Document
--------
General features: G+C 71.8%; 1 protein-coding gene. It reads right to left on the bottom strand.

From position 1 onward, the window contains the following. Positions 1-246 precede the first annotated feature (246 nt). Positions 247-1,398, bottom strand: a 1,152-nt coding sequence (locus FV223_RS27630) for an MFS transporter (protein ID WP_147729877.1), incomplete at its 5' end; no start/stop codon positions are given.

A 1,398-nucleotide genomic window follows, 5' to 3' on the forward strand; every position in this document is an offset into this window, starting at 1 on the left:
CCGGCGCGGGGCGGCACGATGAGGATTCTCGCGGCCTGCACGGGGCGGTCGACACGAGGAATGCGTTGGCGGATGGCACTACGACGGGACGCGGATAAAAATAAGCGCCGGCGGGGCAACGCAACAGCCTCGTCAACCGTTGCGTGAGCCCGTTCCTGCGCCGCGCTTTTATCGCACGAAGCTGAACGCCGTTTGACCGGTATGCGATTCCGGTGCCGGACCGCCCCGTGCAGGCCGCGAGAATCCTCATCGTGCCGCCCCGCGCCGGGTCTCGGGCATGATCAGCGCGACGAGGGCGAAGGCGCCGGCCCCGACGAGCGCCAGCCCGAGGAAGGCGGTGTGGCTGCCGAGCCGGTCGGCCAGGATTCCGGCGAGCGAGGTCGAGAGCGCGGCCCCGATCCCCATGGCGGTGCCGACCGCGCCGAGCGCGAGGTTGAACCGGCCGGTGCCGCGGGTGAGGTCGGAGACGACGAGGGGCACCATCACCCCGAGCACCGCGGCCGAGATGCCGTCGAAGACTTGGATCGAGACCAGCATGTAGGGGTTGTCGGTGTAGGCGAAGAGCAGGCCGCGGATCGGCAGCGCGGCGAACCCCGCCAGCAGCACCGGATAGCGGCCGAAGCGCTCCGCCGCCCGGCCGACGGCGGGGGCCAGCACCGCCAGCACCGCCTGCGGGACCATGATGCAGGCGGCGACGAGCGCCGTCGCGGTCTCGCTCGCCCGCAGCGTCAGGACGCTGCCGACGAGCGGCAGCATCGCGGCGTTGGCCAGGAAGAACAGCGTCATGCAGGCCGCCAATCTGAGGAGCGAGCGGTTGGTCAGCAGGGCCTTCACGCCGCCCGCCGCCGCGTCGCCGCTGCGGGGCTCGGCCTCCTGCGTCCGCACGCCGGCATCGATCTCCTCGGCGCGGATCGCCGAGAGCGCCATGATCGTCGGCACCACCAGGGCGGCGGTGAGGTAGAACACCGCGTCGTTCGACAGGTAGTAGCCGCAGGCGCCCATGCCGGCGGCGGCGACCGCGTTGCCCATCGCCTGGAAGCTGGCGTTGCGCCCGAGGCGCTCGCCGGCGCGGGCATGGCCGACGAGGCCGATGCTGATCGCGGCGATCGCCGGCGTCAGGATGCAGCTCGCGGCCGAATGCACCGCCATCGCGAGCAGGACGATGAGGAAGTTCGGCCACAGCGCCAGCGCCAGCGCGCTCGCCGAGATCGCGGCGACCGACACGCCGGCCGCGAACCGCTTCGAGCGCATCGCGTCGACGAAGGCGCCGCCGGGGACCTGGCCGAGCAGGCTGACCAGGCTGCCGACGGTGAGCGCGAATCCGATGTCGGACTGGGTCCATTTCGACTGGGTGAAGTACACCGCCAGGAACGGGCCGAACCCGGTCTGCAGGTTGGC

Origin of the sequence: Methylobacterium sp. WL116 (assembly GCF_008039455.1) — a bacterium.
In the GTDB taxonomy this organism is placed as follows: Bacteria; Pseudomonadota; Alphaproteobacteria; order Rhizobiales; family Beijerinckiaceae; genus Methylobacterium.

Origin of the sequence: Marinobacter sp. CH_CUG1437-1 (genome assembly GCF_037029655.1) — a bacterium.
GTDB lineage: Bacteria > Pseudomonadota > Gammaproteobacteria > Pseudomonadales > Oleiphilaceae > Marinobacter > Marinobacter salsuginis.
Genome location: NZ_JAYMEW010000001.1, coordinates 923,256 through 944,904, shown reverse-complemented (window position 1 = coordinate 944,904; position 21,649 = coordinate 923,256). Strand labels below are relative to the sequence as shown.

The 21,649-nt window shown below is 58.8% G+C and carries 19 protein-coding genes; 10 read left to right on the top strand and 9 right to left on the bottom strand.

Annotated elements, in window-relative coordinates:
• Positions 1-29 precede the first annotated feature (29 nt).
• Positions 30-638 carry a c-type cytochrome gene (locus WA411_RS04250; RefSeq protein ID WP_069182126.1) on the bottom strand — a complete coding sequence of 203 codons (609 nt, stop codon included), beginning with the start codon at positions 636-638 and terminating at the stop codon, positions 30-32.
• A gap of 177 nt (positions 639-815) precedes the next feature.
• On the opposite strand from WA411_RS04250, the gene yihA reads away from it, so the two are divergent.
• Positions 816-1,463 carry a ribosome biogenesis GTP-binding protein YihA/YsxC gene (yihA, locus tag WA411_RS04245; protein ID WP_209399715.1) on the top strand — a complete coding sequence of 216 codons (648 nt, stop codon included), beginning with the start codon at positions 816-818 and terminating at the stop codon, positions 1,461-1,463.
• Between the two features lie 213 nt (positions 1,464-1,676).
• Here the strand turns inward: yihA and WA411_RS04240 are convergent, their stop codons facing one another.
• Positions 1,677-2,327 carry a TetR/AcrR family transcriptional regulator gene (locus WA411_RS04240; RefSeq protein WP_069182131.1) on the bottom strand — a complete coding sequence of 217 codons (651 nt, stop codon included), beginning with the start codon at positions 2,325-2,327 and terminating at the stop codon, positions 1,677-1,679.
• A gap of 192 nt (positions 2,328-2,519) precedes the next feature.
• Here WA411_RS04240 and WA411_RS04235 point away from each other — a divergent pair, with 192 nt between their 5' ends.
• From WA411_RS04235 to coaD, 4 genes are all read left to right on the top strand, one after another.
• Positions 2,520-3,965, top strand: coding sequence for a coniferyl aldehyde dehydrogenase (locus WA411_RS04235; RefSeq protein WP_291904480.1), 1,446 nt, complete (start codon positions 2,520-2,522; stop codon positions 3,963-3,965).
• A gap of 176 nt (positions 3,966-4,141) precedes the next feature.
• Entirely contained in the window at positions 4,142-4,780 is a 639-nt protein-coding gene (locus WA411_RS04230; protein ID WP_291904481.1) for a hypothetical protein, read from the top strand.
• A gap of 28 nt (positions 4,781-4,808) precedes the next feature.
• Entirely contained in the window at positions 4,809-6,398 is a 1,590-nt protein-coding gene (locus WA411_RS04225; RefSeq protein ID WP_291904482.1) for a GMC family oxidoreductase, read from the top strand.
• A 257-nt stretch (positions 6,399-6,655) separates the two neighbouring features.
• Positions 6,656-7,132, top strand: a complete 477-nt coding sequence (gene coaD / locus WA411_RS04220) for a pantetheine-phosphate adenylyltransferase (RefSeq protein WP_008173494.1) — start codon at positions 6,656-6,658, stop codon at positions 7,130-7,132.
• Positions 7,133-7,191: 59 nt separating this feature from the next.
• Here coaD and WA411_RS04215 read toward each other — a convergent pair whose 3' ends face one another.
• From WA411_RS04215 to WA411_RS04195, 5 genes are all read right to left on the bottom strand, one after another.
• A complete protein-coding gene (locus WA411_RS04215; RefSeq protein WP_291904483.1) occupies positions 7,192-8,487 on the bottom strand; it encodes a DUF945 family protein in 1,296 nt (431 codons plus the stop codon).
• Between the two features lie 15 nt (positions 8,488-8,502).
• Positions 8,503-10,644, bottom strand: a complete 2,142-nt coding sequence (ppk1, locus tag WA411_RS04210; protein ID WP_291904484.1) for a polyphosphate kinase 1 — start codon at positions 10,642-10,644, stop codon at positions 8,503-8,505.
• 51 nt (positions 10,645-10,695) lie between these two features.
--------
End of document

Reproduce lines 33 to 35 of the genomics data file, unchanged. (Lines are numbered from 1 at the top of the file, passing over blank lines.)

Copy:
• A complete protein-coding gene (locus WA411_RS04215; RefSeq protein WP_291904483.1) occupies positions 7,192-8,487 on the bottom strand; it encodes a DUF945 family protein in 1,296 nt (431 codons plus the stop codon).
• Between the two features lie 15 nt (positions 8,488-8,502).
• Positions 8,503-10,644, bottom strand: a complete 2,142-nt coding sequence (ppk1, locus tag WA411_RS04210; protein ID WP_291904484.1) for a polyphosphate kinase 1 — start codon at positions 10,642-10,644, stop codon at positions 8,503-8,505.